International business has been transformed by the power of instantaneous communication. The combination of computer and telecommunications have collapsed the time and distance factors that once separated nations, people and business organizations (Friedman, 2005). The information economy involves the full integration of transnational business, nation-states and technologies operating at high speed. It is a global economy that is being driven by free-market capitalism. The basic requirements for all would be players is free trade and a willingness to compete on an international basis (Friedman, 2005). The once highly centralized business has given way to the transnational corporation (TNC) that operates in multiple countries throughout the world. Instead of time and communication being highly synchronized, today’s working professional lives in a digital world of asynchronous and virtual communication that allows for the international collaboration of projects regardless of time zones, geographical borders and physical space (Gershon, 2002). The driving force behind such changes is that today’s information economy is built on what Noam (2001) calls a “network of networks.” (pp. 1-2). We don’t talk to people, we network with them.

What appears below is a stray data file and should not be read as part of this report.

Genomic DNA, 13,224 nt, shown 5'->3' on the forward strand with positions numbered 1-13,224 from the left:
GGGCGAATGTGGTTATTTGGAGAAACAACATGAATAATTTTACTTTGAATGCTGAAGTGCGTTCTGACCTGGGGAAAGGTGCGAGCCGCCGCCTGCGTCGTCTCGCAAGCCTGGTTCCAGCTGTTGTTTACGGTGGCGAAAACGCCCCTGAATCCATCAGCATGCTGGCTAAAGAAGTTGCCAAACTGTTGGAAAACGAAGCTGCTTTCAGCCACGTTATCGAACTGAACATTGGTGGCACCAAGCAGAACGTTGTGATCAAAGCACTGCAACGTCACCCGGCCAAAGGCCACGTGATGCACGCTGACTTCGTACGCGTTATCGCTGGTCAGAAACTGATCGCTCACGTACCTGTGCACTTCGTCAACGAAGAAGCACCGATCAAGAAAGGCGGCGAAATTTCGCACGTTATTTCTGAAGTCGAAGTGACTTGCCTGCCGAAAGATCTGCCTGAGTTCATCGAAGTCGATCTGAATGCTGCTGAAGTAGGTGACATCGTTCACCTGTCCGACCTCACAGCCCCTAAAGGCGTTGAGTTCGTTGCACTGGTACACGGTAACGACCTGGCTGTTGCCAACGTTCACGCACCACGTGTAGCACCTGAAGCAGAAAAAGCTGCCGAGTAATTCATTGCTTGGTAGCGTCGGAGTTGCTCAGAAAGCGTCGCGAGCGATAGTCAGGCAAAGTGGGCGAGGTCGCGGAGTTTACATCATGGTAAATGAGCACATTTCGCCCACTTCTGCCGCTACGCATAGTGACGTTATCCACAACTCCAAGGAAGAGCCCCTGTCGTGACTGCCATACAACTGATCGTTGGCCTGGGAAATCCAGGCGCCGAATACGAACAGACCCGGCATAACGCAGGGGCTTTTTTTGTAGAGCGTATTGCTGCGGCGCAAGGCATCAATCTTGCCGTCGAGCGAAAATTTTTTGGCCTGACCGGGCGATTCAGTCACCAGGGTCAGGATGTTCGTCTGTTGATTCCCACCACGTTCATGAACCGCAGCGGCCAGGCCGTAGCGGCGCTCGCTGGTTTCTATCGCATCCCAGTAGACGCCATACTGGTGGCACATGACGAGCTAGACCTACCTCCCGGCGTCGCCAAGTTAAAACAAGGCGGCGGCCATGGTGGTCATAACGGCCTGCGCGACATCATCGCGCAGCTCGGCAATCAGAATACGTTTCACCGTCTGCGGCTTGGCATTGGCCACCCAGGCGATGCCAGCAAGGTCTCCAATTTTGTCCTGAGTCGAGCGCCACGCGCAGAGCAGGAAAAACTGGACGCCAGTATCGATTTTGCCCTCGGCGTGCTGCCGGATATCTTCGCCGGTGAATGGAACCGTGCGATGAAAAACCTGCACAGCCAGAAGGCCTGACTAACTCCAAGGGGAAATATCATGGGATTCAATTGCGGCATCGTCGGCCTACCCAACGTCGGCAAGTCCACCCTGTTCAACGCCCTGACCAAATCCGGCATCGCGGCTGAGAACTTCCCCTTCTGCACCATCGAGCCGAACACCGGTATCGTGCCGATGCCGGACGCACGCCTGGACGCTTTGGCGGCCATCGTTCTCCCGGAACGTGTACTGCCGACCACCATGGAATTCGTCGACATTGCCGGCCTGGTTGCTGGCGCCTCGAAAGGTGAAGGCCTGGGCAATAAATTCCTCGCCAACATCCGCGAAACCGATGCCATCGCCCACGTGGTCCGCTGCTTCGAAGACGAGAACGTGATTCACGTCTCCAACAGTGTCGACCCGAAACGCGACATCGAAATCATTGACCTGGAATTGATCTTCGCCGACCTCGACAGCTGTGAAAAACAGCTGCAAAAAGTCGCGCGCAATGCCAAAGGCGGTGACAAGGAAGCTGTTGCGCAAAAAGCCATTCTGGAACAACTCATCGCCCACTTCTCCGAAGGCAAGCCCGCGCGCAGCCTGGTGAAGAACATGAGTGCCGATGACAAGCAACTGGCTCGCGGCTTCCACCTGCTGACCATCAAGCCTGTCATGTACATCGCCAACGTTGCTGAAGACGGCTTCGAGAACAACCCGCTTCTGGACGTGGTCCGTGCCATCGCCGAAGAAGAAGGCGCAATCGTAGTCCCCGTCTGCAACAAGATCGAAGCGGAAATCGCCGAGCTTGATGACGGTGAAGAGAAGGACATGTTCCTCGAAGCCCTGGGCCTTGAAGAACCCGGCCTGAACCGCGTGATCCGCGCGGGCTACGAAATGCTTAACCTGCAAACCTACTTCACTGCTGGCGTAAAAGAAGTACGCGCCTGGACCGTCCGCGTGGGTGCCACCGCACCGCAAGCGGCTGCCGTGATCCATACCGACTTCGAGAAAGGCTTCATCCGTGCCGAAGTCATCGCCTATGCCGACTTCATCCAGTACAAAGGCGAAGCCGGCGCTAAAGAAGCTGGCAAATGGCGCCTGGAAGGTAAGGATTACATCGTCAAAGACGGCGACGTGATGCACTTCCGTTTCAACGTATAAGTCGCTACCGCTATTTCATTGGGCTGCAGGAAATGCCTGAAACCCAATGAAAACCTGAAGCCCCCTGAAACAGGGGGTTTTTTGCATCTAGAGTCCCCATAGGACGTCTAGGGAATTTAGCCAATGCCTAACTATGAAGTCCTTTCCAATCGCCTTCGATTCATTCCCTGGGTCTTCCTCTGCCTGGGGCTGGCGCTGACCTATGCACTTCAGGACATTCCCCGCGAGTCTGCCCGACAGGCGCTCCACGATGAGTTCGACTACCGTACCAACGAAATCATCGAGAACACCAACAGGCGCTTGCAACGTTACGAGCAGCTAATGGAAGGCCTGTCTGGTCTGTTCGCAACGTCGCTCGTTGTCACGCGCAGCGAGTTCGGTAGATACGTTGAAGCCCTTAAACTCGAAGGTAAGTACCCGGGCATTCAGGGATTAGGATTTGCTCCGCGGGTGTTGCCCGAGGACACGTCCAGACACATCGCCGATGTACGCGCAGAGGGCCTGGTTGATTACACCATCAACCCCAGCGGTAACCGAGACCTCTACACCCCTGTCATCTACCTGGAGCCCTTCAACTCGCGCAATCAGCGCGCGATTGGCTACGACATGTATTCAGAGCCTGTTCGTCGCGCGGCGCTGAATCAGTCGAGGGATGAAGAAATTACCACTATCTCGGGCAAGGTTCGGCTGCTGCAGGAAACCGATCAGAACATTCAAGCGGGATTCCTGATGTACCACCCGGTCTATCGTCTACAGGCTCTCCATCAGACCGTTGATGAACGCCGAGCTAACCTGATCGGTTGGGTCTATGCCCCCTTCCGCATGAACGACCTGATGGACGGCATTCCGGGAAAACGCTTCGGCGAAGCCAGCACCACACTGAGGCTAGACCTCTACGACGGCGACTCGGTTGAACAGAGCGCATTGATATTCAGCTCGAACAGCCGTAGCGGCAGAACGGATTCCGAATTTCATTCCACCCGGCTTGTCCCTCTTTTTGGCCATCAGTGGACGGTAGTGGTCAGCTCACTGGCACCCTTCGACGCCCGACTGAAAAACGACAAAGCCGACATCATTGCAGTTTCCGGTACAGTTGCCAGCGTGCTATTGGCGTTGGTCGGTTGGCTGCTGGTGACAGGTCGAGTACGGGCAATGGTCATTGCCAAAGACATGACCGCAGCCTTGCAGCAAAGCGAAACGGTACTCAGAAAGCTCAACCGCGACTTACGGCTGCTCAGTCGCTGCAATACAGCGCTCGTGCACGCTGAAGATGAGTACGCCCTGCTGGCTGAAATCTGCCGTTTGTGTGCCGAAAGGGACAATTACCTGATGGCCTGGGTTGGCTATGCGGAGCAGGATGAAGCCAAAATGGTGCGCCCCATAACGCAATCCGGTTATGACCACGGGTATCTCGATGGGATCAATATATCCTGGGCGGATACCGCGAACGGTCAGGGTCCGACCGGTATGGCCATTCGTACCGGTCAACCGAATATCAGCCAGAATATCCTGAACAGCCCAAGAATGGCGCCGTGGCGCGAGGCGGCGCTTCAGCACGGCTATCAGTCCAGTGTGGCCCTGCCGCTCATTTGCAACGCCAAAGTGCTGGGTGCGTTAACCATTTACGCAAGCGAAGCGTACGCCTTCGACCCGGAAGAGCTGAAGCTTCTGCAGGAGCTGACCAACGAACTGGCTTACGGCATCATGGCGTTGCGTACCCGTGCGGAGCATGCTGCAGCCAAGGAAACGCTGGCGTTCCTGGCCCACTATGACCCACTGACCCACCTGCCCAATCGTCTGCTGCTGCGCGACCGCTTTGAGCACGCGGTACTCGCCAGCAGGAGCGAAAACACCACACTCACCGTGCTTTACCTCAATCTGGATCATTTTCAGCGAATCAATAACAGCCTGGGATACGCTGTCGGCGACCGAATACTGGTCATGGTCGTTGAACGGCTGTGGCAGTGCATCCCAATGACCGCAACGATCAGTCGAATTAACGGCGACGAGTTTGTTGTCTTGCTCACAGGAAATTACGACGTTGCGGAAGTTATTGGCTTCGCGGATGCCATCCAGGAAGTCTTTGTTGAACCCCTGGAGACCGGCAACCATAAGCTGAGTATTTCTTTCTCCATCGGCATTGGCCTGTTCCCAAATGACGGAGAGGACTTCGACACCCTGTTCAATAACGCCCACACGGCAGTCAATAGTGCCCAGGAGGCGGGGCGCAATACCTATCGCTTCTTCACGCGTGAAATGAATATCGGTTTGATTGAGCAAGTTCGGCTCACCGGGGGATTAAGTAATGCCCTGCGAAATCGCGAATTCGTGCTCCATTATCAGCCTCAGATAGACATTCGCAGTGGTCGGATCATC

The Intelligent Network

The intelligent network represents the combination of software, technology and electronic pathways that makes business process innovation possible for both large and small organizations alike. The intelligent network can be likened to the internal nervous system of an organization. It provides the basis for the seamless integration of information and communication both internal and external to the organization. The combination of high-speed voice, data and video communication allows today’s business enterprise the ability to coordinate the production, marketing and delivery of products on a worldwide basis.